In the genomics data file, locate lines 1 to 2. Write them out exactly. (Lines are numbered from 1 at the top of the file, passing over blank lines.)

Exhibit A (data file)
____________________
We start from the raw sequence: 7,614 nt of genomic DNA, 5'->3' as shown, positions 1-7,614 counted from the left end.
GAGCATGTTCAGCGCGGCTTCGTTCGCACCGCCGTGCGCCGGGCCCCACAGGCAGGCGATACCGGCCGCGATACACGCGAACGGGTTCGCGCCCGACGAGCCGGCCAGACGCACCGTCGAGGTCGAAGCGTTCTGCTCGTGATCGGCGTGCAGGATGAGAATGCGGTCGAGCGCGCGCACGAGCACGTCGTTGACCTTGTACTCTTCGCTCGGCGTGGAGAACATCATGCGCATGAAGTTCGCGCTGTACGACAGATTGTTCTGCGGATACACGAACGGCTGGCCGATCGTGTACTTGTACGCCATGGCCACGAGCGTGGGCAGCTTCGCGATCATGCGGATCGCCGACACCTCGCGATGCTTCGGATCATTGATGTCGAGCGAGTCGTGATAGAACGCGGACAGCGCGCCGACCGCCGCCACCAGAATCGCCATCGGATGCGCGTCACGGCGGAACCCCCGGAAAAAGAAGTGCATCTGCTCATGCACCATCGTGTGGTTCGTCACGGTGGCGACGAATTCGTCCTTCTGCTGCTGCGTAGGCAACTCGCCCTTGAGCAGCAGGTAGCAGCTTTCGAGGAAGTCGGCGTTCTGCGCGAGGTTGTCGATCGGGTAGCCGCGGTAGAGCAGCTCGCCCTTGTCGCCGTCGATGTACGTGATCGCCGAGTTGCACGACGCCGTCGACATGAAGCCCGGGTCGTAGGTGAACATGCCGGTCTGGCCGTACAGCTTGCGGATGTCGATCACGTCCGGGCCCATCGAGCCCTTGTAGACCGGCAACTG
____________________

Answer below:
We start from the raw sequence: 7,614 nt of genomic DNA, 5'->3' as shown, positions 1-7,614 counted from the left end.
GAGCATGTTCAGCGCGGCTTCGTTCGCACCGCCGTGCGCCGGGCCCCACAGGCAGGCGATACCGGCCGCGATACACGCGAACGGGTTCGCGCCCGACGAGCCGGCCAGACGCACCGTCGAGGTCGAAGCGTTCTGCTCGTGATCGGCGTGCAGGATGAGAATGCGGTCGAGCGCGCGCACGAGCACGTCGTTGACCTTGTACTCTTCGCTCGGCGTGGAGAACATCATGCGCATGAAGTTCGCGCTGTACGACAGATTGTTCTGCGGATACACGAACGGCTGGCCGATCGTGTACTTGTACGCCATGGCCACGAGCGTGGGCAGCTTCGCGATCATGCGGATCGCCGACACCTCGCGATGCTTCGGATCATTGATGTCGAGCGAGTCGTGATAGAACGCGGACAGCGCGCCGACCGCCGCCACCAGAATCGCCATCGGATGCGCGTCACGGCGGAACCCCCGGAAAAAGAAGTGCATCTGCTCATGCACCATCGTGTGGTTCGTCACGGTGGCGACGAATTCGTCCTTCTGCTGCTGCGTAGGCAACTCGCCCTTGAGCAGCAGGTAGCAGCTTTCGAGGAAGTCGGCGTTCTGCGCGAGGTTGTCGATCGGGTAGCCGCGGTAGAGCAGCTCGCCCTTGTCGCCGTCGATGTACGTGATCGCCGAGTTGCACGACGCCGTCGACATGAAGCCCGGGTCGTAGGTGAACATGCCGGTCTGGCCGTACAGCTTGCGGATGTCGATCACGTCCGGGCCCATCGAGCCCTTGTAGACCGGCAACTG